Baggs' Instant Replay: Giants 5, Rangers 2


Baggs' Instant Replay: Giants 5, Rangers 2


SAN FRANCISCO The Giants have Pablo Sandoval back in the fold. Now theyre missing Melky Cabrera, who has a tender hamstring.

Once again, theyre finding a way to pick up the slack.

Sandoval showed some spirit in his first game off the disabled list Saturday, coming back from nearly getting hit on the hand to line an RBI single in the seventh inning. And Nate Schierholtz, who replaced Cabrera in the lineup for the second consecutive day, rediscovered his extra-base swing.

Ryan Vogelsong showed the most fight of anyone, holding baseballs most potent lineup to three hits while taking a shutout into the eighth inning as the Giants beat the Texas Rangers 5-2 at AT&T Park.

Schierholtz hit a 400-foot triple and a ground-rule double to help pad a lead that the Giants created with small ball and smarts.

The Giants must play the small game effectively at AT&T Park, since the home runs still arent coming.

They played their 15th consecutive home game without a home run, matching the longest streak in franchise history (Sept. 4 to Oct. 3, 1980). They have gone 477 at-bats and 127 innings at home without going deep.

They have just one home run in their last 20 home games, too.

Starting pitching report
Only Vogelsong could hold baseballs best offensive team to one run on three hits in 7 23 innings and still look absolutely ticked to exit the game with a four-run lead.

Vogelsong (5-2) scowled as he walked off the mound to a thunderous ovation after another of his typically brilliant starts. He completed seven innings for the seventh time in his last outings; he still hasnt pitched fewer than six innings in a start this season.

Vogelsong needed to pitch out of two early jams. He got grounders to third base from Michael Young in the first inning and Ian Kinsler in the second to strand two runners each time.

Then he settled into a groove and the Giants defense kept making plays behind him. Vogelsong didnt allow another runner into scoring position until Mitch Moreland hit a booming, pinch-hit homer into McCovey Cove leading off the eighth inning.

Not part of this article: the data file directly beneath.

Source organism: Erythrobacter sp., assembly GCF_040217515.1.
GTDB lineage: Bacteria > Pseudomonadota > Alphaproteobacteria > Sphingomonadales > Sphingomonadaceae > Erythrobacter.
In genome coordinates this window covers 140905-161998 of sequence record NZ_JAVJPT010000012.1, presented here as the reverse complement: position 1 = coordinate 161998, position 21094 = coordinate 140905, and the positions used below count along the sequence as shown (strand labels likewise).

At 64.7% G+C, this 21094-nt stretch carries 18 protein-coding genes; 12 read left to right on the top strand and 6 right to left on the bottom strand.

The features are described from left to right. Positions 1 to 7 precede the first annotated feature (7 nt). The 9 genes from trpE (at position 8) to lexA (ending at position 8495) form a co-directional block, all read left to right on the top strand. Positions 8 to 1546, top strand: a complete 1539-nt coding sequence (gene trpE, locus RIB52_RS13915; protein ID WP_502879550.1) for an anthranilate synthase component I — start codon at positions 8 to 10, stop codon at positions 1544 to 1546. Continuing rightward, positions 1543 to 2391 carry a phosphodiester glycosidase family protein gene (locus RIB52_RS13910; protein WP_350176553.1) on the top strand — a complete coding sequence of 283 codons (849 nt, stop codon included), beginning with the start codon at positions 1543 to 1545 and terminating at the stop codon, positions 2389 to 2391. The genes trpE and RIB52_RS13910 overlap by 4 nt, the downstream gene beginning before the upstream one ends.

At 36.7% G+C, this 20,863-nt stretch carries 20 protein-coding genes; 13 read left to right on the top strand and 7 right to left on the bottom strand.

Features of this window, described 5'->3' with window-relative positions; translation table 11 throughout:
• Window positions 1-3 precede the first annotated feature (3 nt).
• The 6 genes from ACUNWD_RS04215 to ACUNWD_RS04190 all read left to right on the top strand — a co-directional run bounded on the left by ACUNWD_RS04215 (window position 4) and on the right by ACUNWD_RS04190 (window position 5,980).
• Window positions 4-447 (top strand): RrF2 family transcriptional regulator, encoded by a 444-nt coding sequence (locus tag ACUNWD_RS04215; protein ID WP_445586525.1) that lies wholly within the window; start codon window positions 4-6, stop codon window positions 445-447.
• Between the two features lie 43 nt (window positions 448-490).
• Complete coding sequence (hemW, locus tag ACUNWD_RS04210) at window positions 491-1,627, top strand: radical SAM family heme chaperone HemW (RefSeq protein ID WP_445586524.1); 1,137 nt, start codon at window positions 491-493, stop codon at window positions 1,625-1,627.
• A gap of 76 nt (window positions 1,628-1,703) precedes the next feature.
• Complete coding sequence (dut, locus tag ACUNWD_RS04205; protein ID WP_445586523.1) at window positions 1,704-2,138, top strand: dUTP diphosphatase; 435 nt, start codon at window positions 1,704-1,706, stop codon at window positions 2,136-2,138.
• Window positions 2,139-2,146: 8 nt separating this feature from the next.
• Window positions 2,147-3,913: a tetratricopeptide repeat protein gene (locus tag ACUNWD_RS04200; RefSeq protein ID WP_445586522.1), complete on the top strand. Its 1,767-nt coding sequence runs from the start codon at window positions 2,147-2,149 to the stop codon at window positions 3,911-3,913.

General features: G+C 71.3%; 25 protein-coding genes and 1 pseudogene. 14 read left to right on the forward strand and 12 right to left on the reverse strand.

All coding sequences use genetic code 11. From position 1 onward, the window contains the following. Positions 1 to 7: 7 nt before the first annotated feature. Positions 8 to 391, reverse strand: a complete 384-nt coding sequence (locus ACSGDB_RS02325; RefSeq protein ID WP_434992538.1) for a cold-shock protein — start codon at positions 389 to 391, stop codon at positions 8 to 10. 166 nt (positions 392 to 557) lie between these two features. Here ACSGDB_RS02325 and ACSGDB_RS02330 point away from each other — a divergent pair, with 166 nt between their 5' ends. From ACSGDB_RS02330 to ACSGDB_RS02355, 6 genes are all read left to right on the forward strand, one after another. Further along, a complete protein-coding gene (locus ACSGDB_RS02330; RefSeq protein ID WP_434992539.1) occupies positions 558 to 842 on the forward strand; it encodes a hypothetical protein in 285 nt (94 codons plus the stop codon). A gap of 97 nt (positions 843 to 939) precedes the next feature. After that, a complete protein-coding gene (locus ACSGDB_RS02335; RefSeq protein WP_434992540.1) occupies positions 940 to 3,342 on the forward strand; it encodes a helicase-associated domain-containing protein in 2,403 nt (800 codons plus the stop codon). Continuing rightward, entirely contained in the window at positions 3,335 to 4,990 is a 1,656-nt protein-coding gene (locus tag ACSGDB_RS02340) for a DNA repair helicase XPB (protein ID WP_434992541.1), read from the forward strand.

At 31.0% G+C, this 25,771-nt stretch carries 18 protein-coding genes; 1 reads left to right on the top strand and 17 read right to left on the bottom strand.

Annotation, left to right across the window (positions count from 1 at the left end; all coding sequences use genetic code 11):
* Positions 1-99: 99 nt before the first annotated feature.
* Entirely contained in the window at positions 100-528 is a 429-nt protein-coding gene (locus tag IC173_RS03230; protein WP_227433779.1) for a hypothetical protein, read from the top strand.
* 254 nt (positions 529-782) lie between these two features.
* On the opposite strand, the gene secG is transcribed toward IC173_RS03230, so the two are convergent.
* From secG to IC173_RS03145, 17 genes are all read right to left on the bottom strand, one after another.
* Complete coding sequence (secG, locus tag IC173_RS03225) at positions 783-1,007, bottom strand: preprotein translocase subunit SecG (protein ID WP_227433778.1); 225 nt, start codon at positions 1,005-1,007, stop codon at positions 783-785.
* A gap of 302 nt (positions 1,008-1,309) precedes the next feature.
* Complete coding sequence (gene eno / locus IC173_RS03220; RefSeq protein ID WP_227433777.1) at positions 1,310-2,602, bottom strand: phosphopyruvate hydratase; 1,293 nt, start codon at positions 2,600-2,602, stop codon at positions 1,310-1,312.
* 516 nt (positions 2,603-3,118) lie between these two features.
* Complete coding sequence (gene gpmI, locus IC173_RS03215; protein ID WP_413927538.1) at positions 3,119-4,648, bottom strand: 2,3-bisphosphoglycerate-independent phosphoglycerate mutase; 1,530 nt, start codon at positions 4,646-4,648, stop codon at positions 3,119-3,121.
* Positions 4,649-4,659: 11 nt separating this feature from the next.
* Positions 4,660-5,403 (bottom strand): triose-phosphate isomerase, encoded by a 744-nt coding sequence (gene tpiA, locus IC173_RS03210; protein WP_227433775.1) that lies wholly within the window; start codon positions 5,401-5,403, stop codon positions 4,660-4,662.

He retired the next two hitters before reluctantly handing over the baseball. Vogelsong lowered his ERA to 2.26 fourth best among all major league starters.

Vogelsong has won five consecutive decisions; he hasnt lost since May 4.

Bullpen report
Javier Lopez surrendered a double to Josh Hamilton in the eighth, but Sergio Romo got Adrian Beltre to ground out to end the inning.

Clay Hensley served up a solo homer in the ninth to Mike Napoli in the ninth, setting up a save situation for Santiago Casilla. He converted it for his 16th in 17 opportunities.

At the plate
The top of the lineup keeps creating opportunities, but it was Vogelsongs first hit of the season that started a scoring rally in the third inning.

Vogelsong was 0 for 20 with 18 strikeouts and had taken plenty of ribbing for it before he lined a single up the middle with one out. (Vogelsongs early-season back issues probably had something to do with his swing. Hes a former college shortstop whos proud of his hitting.)

Vogelsong advanced on a balk and the Giants had runners at the corners after Gregor Blanco singled. When Theriot hit a potential double-play grounder to second baseman Ian Kinsler, Blanco noted that shortstop Elvis Andrus wasnt rushing to cover the bag and so he stopped dead in his tracks rather than run into a tag. Kinsler, clearly flummoxed, overthrew first base. Vogelsong scored and the Rangers didnt record an out.

The Giants scored another run in the fifth after left fielder Hamilton let Brandon Crawfords pop fly tick off his glove for a two-base error. Right-hander Scott Feldman struck out the next two hitters, but Theriot remained reliable with two outs. He rifled a single to right field and Crawford scored without a play to make it 2-0.

Schierholtz tripled home Angel Pagan in the sixth inning his first extra-base hit since April 23 at New York. It was a 400-foot shot off the bricks and it came off tough left-hander Robbie Ross, who had allowed just one other extra-base hit in 44 at-bats to left-handed hitters this season.

Sandoval, one pitch after he was nearly hit on the hand by an inside offering from Koji Uehara, lined an RBI single and Pagan hit an RBI double as the Giants padded their lead in the seventh.

In field
Blanco didnt only show his smarts on the basepaths. He nearly created an out in the second inning when he sprinted from left field to sneak behind Napoli and cover third base on a sacrifice bunt. Theriot threw across the diamond and the Giants nearly caught Napoli napping.

There were plenty of other defensive gems. Pagan is getting as comfortable with center field at AT&T Park as he is at the plate here. He made a sprinting, tumbling, dust-cloud forming catch on Beltre in the third inning.

Brandon Belt speared a line drive at first base in the fourth and Schierholtz, despite plenty of time in the bench in recent weeks, showed no lack of familiarity with right field while making two running catches in the fifth.

Crawford had a quietly solid game at shortstop, charging one tough grounder and making a deft stop on Beltres one-hop smash to end the eighth.

Sandoval looked perfectly adequate at third base as well, even turning the pivot well on a forceout at second base in the first inning when the infielders were shifted against Hamilton.

The Giants announced 41,704 paid, including a smattering of Texas Rangers fans.

Up next